Then I had another setback on June 19 and so I checked back into the hospital. But then a series of miracles occurred. They told me they had a donor of two lungs for me and at 1:30 a.m. the next day they started into the 10-hour procedure. By coincidence, Aimee, Dave and Desmond were visiting from New York so I was lucky enough to have Julia, Melanie, Aimee, and Chris looking over me. Then I was heavily sedated in the ICU, not making any sense and hallucinating (what’s new you say?). They then moved me to the Acute Care Unit (ACU) and, to my surprise, had to walk the 50 metres or so to get there. There I was under constant observation, had endless tests, and had about ten tubes sticking out of me. These were slowly removed and I gradually got weaned off oxygen until I was under 3L/min and then (hurray!) my new lungs were working independently! The reality however, was that I still thought I had lung and breathing problems and had to keep reminding myself that I had brand new lungs – I sometimes still have to do that today.
I then spent the next two weeks in the hospital. Luckily, the doctors were not only expert but attentive, the nurses young and energetic and the other patients, for the most part, very friendly. This is the point where I got introduced to the drugs required to minimize the chance of rejection of my new lungs. Suffice to say that there were lots of them. They made me gag for the first few weeks or so, and then I got used to them – just as well since I’ll need to take some of them for the rest of my life.
One of the drugs I’ll be on for the foreseeable future is Prednisone, which is a steroid. One of its effects is to boost energy and keep you awake and during those waking hours I thought of lots of things to do – poor Julia dragged lots of files into the hospital but, of course, I didn’t touch them and eventually they came home with me.
I’m tested weekly for the effects of the drugs, the type or amounts are changed accordingly, and key items such as signs of rejection, the FEV1 (Forced Expiratory Volume in 1 Second is an important post-transplant measure) blood pressure, white blood cell count, etc. watched very closely.
I was able to leave the hospital two weeks after my operation (earlier than most others that had a similar experience) and re-enter the normal world. While my breathing was fine, my body needed to catch up so I had to learn to walk again and after nine weeks I’ve still got some way to go. But I can get around town now and tackle stairs that I couldn’t manage a year ago but I can’t run for the bus – yet. For the three months following the operation I’ve had to work out at the hospital gym three times a week, give up both drinking and driving (because the drugs cause distorted vision). After the three months, my check-ups will become less frequent and I’ll go to the gym in my building.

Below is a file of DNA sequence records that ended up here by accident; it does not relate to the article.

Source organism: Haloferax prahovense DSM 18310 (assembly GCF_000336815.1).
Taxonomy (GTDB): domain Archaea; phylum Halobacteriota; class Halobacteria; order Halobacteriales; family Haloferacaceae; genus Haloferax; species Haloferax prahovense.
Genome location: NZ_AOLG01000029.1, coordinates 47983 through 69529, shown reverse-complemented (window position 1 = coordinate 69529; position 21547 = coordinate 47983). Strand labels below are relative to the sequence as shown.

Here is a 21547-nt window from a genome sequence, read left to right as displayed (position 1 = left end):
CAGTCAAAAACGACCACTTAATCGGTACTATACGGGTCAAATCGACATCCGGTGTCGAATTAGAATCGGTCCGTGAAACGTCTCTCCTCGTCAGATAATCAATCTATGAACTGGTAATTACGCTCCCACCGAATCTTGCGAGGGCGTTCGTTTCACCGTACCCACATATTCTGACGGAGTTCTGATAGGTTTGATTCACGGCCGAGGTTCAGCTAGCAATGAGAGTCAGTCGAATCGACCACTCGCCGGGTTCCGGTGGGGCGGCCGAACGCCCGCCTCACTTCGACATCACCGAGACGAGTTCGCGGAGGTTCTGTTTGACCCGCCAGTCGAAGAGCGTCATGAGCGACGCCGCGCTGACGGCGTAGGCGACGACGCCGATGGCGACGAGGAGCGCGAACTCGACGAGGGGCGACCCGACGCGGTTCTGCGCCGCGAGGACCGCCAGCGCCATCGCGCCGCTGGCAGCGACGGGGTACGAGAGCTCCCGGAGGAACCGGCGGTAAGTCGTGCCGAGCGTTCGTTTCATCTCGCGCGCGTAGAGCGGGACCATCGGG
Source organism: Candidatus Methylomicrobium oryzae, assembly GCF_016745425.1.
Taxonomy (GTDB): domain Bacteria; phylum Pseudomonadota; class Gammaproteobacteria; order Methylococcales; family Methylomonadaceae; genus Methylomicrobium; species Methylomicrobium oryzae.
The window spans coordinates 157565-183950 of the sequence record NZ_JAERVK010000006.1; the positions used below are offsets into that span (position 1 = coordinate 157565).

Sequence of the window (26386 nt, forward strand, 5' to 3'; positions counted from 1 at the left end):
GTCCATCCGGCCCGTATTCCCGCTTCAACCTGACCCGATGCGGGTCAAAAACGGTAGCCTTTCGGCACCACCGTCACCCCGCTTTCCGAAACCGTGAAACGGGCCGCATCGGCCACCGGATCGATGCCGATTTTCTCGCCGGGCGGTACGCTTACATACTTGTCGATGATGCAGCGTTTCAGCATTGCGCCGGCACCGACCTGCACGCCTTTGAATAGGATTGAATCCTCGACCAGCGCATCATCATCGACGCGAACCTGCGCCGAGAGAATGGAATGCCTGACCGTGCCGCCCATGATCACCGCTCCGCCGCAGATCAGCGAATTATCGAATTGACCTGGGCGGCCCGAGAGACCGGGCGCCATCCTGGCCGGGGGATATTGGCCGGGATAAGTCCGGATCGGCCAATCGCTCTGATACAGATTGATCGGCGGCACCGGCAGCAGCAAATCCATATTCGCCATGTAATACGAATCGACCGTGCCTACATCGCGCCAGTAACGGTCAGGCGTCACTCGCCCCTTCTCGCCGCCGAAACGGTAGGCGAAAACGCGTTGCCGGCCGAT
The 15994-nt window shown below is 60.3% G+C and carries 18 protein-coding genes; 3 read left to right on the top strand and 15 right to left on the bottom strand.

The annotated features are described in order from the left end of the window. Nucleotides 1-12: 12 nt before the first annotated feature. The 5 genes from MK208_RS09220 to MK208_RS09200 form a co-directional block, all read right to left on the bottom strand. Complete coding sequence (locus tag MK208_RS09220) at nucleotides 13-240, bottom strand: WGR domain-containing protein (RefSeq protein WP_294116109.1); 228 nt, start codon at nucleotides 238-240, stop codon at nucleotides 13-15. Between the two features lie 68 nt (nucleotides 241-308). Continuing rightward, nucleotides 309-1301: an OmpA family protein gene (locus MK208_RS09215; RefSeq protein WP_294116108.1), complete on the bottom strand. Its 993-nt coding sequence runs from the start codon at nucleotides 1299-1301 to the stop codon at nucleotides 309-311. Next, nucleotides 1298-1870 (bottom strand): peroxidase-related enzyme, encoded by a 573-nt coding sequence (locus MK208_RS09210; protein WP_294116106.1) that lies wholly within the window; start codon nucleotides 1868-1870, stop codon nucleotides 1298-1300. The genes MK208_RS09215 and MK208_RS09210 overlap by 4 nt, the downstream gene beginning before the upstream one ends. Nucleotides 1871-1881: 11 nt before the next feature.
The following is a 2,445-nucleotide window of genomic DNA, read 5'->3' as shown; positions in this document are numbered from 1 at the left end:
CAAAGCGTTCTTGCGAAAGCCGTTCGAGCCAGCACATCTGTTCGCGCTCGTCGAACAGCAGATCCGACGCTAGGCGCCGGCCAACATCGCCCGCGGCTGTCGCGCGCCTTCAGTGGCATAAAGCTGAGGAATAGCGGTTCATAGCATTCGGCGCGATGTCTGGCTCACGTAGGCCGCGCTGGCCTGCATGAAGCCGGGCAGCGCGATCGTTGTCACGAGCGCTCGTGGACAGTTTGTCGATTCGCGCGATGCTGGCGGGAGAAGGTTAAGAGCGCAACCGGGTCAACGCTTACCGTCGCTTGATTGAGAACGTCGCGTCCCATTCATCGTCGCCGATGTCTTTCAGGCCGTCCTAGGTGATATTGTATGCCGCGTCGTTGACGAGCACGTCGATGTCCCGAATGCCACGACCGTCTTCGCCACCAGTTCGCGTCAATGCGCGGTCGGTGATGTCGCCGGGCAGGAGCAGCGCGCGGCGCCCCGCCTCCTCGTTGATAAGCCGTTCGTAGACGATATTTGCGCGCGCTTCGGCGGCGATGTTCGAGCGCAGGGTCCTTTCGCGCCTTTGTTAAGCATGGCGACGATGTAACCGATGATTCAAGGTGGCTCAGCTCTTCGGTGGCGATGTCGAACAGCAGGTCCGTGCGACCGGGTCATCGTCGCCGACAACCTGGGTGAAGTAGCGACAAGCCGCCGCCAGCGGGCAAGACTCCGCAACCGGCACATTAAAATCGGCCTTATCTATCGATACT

So where am I nine weeks after the operation? Despite some minor issues I’m in great shape. My vital FEV1 capacity measure is around about 96%. In fact, my doctors are so impressed they are urging me to enter the Transplant Games – “you’ll be the oldest one there but you’ll blow them away.” I’d imagine they are one of the few competitions from which you are banned if you don’t take drugs! They are in Argentina in 2015, so I’m not sure if I will be ready by then. Luckily they’ll be in Toronto in 2016 so I have time to pick some events and train.
What I’ve learned is how few Canadians are donors – this probably applies to other countries too that don’t have mandatory organ donation. So sign up! I also learned that fitness is an essential ingredient. I’ve never thought of myself as particularly fit; my tennis being offset by my love of beer and greasy food. But apparently I was (and am getting there again); in fact, when they opened me up the surgeon remarked that I had the organs of a fifty year old!
Finally, thank you for being there. Keep active, exercise and look after your health!